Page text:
Enrico Baj

Enrico Baj was born in Milan in 1924 and became one of Italy’s best-known artists. Baj was also a prolific essayist and polemicist, with his artistic practice navigating the 1950s and 60s, alongside the likes of Fontana, Manzoni and Klein, forging relations with the Cobra group, Duchamp, as well as the exponents of Nouveau Réalisme and Pataphysics. A great believer in both the Surrealist and Dada movements, Baj often experimented with new techniques and stylistic solutions, making collages and mixed-media assemblages using the most diverse materials, including textiles, metals, mirrors, and coloured glass.
1951 proved to be a momentous year for Baj, with his first solo exhibition being held at the Galleria San Fedele. In that same year, he founded Movimento Nucleare with Sergio Dangelo and Gianni Dova, a collection of artists who critiqued the use of nuclear power after the bombings of Hiroshima and Nagasaki. Following this, in 1954, with Asger Jorn, he founded the Mouvement International pour une Bauhaus Imaginiste, a direct criticism of rationalist art and forced rationalization.

This theme progressed throughout Baj’s career and in 1957 he drew up the manifesto Contro lo stile (Against Style), which issued a virulent attack on formalism and its seriality. Baj’s collages, gave visual scope to his crusade against stereotypes, with a desecrating essence that often flowed into the grotesque.
In 1960, Baj made his debut in New York as part of the exhibition Surrealist Intrusion in the Enchanters’ Domain, organised by Marcel Duchamp and André Breton at the D’Arcy Galleries. The following year, his works were included in the landmark exhibition at the MoMA in New York, curated by William Seitz, Art of Assemblage (1961). In France, André Breton invited him to exhibit with the Surrealists, and in 1963 he dedicated an essay to him published in Rosamond and George Bernier’s magazine ‘L’oeil’. Baj was then subsequently dedicated a room, at the 1964 Venice Biennale, with a presentation by Raymond Queneau.
From 1967 he exhibited regularly at Studio Marconi, and in the 1970s he had his first important retrospectives (Palazzo Reale, Milan; Museum Boijmans van Beuningen, Rotterdam; Palais des Beaux-Arts, Brussels), with the addition of three major exhibitions taking place in 1971 at Palazzo Grassi, Venice; the Museum of Contemporary Art, Chicago; and the Musée de l’Athénée, Geneva.
Baj was also a skilled engraver and worked on the texts of poets and writers, accompanying books with prints and multiples, from Lucretius and Tacitus to Lewis Carrol, André Breton, Edoardo Sanguineti, Roberto Sanesi, Umberto Eco and Alda Merini.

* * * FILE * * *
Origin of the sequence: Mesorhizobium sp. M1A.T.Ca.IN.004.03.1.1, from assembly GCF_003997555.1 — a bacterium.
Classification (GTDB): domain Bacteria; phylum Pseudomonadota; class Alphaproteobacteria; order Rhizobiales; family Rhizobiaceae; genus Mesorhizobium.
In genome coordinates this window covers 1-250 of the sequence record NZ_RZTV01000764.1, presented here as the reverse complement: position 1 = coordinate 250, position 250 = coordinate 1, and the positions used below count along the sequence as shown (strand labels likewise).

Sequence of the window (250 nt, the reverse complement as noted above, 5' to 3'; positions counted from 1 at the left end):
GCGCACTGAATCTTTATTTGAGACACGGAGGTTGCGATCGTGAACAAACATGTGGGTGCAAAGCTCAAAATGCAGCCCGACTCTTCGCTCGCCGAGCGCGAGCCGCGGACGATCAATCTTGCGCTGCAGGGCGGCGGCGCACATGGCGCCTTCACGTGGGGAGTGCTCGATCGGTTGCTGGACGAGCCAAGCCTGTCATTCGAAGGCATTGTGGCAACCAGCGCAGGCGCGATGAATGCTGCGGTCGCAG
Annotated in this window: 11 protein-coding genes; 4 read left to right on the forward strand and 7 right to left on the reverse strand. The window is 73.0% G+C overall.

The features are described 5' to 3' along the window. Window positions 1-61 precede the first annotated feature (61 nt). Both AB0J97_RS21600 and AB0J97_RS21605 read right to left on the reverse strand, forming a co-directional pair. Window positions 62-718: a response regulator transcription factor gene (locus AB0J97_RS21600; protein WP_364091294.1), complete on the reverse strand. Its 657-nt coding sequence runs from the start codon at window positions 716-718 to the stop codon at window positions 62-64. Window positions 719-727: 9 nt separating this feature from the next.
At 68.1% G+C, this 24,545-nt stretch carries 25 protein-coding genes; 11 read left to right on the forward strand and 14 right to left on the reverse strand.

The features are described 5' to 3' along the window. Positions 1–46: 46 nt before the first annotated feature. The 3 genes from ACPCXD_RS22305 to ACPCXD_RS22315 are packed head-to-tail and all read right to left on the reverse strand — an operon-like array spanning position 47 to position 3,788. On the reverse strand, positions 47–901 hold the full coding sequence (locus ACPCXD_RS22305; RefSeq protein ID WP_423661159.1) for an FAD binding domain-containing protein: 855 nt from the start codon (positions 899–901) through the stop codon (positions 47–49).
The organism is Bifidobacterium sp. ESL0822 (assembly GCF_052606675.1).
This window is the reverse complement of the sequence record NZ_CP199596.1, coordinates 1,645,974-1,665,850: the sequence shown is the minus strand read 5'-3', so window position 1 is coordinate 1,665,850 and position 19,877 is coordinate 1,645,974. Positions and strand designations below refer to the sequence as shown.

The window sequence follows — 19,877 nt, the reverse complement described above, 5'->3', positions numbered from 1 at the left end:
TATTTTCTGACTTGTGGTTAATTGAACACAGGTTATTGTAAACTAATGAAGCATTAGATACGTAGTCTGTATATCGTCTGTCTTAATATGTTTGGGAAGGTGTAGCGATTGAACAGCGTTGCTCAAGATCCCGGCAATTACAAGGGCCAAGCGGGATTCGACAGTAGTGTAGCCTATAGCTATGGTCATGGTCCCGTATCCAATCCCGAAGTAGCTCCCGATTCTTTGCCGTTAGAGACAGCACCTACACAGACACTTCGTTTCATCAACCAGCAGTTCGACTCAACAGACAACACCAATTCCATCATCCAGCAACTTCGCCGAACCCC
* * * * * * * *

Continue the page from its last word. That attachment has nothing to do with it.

In the 1990s, Baj’s attention was focused on his Maschere tribali cycle, which consisted of using waste materials connected together to create ironic and brightly coloured masks. These pieces were latterly followed by the Feltri (1993-98) and Totem (1997) series.
A tireless writer, he has published numerous books, from Automitografia (Rizzoli, 1983) to those on art history and Che cos’è la Patafisica (Lanfranchi, 1994).
Today his works are found in collections around the world, including MoMA, New York; Museum of Fine Arts Houston (MFAH); the British Museum and Tate Modern in Britthe UKain; the Irish Museum of Modern Art (IMMA), Dublin and the Stedelijk Museum voor Actuele Kunst (S.M.A.K.), Ghent. In Italy, his works are found in numerous institutions, including the Galleria Nazionale d’Arte Moderna, Rome, the MUSEION, Bolzano, the Peggy Guggenheim Collection, Venice, Galleria d’Arte Moderna e Contemporanea di Bergamo (GAMeC) and Museo del Novecento, Milan.
Enrico Baj died in Vergiate (Varese) in 2003.


Enrico Baj, 1924 - 2003
Peinture nucléaire (Dedicato ad André Kuhn), 1952
Oil on canvas
80 x 60 cm - 31 1/2 x 23 5/8 in
Enrico Baj, 1924 - 2003
Portrait, 1955
Mixed media on damask canvas
30 x 24 cm - 11 3/4 x 9 1/2 in
Enrico Baj, 1924 - 2003
Il super general, 1960
Oil, collage, passamenterie, decorations, object on fabric
130 x 97 cm - 51 1/8 x 38 1/4 in
Enrico Baj, 1924 - 2003
Caporale, 1970
Acrylic, collage, decorations, objects on fabric (on board)
89 x 60 x 2.5 cm - - 35 1/8 x 23 5/8 x 1 in
Enrico Baj, 1924 - 2003
Jeanne-Baptiste d'Albert de Luynes, Comtesse de Verrue, 1974
Collage on board
146 x 114 cm - - 57 1/2 x 44 7/8 in
Enrico Baj, 1924 - 2003
Testa montagna
Oil and collage on canvas
50 x 60 x 1.5 cm - - 19 3/4 x 23 5/8 x 5/8 in


Caporale, 1970
89 x 60 x 2.5 cm



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